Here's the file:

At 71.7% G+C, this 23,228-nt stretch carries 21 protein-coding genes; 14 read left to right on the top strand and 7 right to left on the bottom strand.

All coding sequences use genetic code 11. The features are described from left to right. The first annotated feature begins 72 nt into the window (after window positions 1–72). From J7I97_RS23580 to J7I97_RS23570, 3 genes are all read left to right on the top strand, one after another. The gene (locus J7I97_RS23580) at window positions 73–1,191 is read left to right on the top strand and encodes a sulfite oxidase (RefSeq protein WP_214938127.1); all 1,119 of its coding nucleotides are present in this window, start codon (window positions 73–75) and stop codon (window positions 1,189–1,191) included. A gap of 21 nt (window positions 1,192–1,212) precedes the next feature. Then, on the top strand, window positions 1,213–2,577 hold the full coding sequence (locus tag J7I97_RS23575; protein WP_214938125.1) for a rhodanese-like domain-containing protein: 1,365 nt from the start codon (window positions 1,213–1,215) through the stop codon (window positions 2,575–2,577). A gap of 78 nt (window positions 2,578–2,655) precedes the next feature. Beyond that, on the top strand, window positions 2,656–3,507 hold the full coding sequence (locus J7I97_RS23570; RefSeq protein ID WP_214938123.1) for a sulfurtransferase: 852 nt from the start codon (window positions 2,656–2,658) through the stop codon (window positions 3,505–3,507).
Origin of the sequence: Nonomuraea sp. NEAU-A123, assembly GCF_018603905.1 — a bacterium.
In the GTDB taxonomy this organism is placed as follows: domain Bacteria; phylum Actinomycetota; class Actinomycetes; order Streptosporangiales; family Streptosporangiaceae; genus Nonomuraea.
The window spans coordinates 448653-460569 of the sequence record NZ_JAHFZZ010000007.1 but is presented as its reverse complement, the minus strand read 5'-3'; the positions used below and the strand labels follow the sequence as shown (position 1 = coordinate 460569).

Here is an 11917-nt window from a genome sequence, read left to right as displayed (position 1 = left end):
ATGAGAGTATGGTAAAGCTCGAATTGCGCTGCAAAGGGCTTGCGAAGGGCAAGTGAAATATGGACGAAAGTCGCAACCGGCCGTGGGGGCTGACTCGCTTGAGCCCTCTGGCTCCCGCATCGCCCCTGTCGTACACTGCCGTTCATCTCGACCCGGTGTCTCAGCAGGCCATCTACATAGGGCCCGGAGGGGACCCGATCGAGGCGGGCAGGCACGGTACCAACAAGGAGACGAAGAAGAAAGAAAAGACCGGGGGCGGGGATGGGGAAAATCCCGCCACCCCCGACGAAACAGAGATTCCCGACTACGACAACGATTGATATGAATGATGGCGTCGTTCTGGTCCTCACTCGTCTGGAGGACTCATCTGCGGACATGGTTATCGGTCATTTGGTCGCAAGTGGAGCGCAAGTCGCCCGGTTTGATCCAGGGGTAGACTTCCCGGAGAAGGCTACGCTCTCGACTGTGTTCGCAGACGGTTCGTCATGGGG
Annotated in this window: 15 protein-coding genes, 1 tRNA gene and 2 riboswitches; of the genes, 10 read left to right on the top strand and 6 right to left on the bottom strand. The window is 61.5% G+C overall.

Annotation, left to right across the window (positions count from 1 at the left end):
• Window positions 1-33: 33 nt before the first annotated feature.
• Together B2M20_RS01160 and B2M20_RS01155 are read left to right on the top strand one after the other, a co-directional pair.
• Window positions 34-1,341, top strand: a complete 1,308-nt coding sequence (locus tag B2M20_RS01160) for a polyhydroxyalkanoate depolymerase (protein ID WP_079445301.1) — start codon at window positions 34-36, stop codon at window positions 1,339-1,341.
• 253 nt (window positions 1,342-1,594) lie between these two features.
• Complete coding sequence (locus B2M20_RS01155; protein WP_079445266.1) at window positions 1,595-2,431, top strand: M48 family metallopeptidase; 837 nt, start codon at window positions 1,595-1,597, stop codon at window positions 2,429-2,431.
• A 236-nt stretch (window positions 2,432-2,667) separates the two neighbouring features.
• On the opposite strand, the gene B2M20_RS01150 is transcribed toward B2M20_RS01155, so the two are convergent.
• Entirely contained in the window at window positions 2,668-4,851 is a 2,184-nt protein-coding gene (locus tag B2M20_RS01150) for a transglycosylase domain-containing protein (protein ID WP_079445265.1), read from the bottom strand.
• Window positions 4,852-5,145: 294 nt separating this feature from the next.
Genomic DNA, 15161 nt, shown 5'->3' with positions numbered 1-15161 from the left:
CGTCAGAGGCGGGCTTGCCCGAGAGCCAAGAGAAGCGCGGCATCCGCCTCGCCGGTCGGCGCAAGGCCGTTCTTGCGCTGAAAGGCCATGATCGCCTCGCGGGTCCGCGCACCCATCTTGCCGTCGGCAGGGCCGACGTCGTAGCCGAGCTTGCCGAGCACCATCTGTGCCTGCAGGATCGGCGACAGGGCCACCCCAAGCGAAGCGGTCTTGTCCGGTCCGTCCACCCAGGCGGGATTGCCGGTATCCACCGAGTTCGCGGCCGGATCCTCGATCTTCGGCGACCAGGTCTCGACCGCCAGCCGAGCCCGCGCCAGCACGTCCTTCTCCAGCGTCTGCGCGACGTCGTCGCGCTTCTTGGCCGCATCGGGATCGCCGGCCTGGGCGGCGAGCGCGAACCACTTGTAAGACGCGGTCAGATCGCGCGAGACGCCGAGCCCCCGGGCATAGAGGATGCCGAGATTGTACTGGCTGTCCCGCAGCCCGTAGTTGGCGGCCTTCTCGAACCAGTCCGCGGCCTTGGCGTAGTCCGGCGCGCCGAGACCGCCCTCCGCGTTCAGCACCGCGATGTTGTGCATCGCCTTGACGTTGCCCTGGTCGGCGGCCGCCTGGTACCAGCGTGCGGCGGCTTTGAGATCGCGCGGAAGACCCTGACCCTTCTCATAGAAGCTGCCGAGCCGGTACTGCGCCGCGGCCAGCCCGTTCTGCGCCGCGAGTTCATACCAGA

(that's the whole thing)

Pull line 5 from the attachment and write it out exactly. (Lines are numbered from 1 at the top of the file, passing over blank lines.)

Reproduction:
The window spans coordinates 448653-460569 of the sequence record NZ_JAHFZZ010000007.1 but is presented as its reverse complement, the minus strand read 5'-3'; the positions used below and the strand labels follow the sequence as shown (position 1 = coordinate 460569).